Jonquière, Qué, City, pop 54 842 (2001c), 56 503 (1996c), area 216.04 km2, inc 1975, is located at the confluence of Rivière Saguenay and Rivière aux Sables, west of Chicoutimi and 221 km north of Québec City. As regional metropolis of the Saguenay-Lac-Saint-Jean region, the present city includes the amalgamated municipalities of Jonquière, Arvida, Kénogami and the parish of Jonquière. It was named after Jacques-Pierre de Taffanel, marquis de La Jonquière, governor of New France (1749-52).

As the industrial axis of the region, its history is closely tied to the history of major corporations, specifically to that of the Price Company Ltd (now Abitibi-Price Inc) and Alcan. An agricultural parish founded in 1847, Jonquière began developing after 1893 when the railway arrived. In 1900 a group of citizens built a pulp mill on the Rivière aux Sables.

The mill was soon bought by William Price, who turned it into a paper mill. In 1911 the company built a larger paper mill near the town, which, like the town built to house its employees, was called Kénogami. By 1912 Jonquière was the major producer of newsprint in Canada.

In 1925 the Aluminum Company of America (Alcoa, later Alcan) built the aluminum smelter that gave rise to Arvida on the plain between Jonquière and Chicoutimi. Arvida (from the name of Arthur Vining Davis, then president of Alcoa) was a fine example of a legally incorporated company town. Its 1926 charter deviated in many ways from Québec law regulating cities and towns. The company managed all aspects of daily life, from town planning to education (the school board), sports and health.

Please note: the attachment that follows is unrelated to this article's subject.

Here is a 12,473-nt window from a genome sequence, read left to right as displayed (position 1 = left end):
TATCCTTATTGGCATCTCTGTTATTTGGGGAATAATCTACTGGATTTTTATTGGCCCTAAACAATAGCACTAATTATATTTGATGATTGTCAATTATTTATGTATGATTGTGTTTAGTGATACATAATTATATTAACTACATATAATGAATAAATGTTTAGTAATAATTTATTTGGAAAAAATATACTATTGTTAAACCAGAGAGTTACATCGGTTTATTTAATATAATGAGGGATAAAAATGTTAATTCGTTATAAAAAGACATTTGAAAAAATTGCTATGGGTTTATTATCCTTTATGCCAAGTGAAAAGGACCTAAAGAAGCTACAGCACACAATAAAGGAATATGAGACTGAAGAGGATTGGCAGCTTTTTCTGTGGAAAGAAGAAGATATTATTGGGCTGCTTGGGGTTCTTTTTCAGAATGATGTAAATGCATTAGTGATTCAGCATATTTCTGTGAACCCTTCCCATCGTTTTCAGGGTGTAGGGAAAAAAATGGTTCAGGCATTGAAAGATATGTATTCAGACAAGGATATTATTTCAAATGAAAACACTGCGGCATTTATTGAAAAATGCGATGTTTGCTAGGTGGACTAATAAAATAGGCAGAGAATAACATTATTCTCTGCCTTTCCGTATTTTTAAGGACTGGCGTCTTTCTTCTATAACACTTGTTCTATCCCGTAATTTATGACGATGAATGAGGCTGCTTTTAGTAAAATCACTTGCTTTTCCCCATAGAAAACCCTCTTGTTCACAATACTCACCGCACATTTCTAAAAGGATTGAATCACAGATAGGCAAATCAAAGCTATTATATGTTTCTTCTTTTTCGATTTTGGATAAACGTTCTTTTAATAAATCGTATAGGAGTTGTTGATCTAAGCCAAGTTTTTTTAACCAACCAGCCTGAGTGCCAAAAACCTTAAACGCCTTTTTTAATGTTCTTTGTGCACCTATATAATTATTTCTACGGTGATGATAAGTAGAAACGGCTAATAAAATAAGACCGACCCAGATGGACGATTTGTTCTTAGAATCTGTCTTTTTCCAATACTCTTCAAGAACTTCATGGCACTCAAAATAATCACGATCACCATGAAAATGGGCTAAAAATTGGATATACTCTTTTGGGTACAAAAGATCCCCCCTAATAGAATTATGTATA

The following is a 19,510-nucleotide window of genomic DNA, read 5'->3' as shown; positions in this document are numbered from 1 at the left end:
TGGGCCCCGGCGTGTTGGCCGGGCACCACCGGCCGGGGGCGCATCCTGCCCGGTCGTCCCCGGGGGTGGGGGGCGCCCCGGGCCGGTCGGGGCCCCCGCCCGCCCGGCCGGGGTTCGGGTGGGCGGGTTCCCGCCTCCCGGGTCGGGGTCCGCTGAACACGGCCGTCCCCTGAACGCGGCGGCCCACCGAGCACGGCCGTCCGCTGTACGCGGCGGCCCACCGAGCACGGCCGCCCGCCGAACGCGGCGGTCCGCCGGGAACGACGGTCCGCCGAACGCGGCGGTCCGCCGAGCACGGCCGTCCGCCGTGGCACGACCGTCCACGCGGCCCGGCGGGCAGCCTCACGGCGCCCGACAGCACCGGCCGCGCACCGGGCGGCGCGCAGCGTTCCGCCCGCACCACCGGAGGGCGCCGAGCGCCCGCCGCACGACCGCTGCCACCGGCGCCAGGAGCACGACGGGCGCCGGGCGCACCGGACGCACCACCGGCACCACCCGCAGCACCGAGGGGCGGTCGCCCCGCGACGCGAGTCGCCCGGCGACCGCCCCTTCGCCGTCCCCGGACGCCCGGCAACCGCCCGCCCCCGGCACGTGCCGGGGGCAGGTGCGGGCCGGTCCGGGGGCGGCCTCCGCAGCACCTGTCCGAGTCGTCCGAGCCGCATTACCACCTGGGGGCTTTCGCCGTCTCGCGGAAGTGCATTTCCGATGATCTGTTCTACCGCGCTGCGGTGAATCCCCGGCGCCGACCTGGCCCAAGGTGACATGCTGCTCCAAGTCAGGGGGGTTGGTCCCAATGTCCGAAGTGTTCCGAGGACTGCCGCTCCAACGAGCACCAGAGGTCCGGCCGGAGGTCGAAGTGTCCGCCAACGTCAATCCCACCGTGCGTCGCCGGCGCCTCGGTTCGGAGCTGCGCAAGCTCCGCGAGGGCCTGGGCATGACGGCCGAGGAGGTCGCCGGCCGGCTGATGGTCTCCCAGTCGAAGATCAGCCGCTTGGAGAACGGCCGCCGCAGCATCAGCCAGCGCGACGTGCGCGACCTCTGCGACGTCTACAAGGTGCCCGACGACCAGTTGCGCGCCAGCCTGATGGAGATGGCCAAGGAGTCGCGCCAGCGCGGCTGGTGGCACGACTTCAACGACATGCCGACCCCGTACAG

Besides factories, Alcan built a hydroelectric power station for its smelter on the Saguenay near Jonquière, which was finished in 1931. During World War II Alcan boosted its production capacity at Arvida and built a second hydroelectric power station (Shipshaw). At the time, the Arvida complex was the largest aluminum production centre in the Western world.

Primarily an industrial centre, Jonquière began to change in the 1960s as services began to develop. Along with its commerce and professional services the city has since 1975 become home to the regional offices of several provincial government ministries.

Cultural Life
Collège de Jonquière, established in 1967, is part of the CEGEP network and specializes in media communications and technology and French as a second language.

The major cultural facility is the Centre culturel du Mont-Jacob, which, in addition to providing various cultural events, houses the Centre national d'expositions. Musée Sir-William-Price is located in an Anglican church (1912). The city has 2 major festivals, La semaine mondiale de la marionnette - an international puppet and marionette festival - and a winter carnival.

Jonquière received heavy flooding in July 1996, although it was not as severe as at other communities in the region such as Chicoutimi, La Baie and the hamlet of Boilleau.